Tin prices rose another 0.1% to $31, 255 after reaching a 10-year high on Tuesday after top producer Malaysia Smelting Corporation (MSC) suspended operations and declared force majeure on deliveries.
Refined tin supply has come under intense pressure in 2021, primarily driven by a boom in the consumer electronics sector and supply still suffering from the impacts of covid-19.
The third-largest producer of refined tin issued a notice of force majeure after the Malaysian government did not grant the company’s appeal for status as an essential service during the country’s new covid-19 lockdown.
Under the Malaysian government’s new movement control order, the tin producer has been ordered to suspend operations until at least June 14, 2021.
MSC halted production on June 3 and suspended all contractual obligations 4 days later.
This marks a new blow to MSC, with the company already operating under restrictions since late April 2021, as a result of multiple furnace failure and rebricking work at its Butterworth smelter, with the company set to operate at limited capacity until the end of 2021.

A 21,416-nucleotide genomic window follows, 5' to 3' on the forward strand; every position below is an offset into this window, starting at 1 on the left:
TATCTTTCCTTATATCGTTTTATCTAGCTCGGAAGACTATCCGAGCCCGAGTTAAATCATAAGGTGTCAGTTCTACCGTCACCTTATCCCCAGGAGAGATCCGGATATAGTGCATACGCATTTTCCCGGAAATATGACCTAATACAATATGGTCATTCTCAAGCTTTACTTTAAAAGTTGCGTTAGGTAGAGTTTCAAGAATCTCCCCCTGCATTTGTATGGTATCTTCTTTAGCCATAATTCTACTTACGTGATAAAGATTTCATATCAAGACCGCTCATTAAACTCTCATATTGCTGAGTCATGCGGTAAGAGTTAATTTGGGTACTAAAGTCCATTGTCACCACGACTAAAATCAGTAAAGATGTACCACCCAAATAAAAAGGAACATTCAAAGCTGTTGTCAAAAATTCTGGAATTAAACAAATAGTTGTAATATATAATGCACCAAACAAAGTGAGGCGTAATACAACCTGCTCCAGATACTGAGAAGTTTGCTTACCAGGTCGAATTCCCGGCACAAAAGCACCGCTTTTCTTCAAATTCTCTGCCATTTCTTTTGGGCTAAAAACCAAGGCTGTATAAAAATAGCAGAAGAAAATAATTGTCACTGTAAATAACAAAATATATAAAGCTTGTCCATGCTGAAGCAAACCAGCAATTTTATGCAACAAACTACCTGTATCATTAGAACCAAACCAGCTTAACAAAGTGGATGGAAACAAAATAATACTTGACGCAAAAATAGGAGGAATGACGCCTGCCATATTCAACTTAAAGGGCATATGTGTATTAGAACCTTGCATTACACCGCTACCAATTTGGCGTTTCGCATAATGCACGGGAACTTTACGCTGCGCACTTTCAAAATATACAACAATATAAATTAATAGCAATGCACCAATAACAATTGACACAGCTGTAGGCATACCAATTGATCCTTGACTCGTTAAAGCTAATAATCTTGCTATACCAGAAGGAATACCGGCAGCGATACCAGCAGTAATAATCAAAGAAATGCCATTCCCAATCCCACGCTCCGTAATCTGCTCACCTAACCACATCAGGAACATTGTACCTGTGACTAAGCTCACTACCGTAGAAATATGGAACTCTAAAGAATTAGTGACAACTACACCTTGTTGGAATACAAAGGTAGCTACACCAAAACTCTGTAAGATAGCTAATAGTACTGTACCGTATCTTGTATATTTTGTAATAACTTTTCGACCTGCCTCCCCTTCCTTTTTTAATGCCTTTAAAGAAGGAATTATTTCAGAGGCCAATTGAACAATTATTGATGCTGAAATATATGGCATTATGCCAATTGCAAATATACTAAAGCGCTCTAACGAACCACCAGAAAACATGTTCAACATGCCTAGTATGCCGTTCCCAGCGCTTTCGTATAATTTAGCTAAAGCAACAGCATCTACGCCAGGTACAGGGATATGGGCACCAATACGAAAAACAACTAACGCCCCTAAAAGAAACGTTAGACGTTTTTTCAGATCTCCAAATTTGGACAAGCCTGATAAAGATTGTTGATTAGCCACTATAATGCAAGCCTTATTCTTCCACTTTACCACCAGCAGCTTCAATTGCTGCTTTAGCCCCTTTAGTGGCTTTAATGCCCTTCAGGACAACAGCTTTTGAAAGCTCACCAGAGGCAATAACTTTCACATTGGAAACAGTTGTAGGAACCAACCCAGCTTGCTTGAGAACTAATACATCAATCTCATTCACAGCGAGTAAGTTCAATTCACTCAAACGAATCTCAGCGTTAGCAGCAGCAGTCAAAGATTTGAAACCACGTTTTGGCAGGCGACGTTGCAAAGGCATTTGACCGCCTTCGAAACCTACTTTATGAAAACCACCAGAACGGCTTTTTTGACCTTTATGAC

MSC accounted for around 6% of global refined tin production in 2020.
The positive momentum in tin prices has aided a turnaround in MSC for the first quarter ended March 31, 2021 as
the group recorded a net profit of RM22.12 million ($5.37 million) compared with a loss of RM13.19 million ($3.2 million) a year ago.
With MSC temporarily suspending operations and operating at restricted capacity until the end of 2021 once operations resume, Roskill estimates around 5-10kt of refined tin to be impacted.
“The ongoing situation at MSC has likely played a major role in the recent tin price movements, with LME cash prices hitting an all-time high of US$34,462/t in early May 2021,” Roskill said.
“With both LME and SHFE stocks dropping below 1,000t in May, MSC’s force majeure notice will only continue to add pressure to the ongoing market tightness.”
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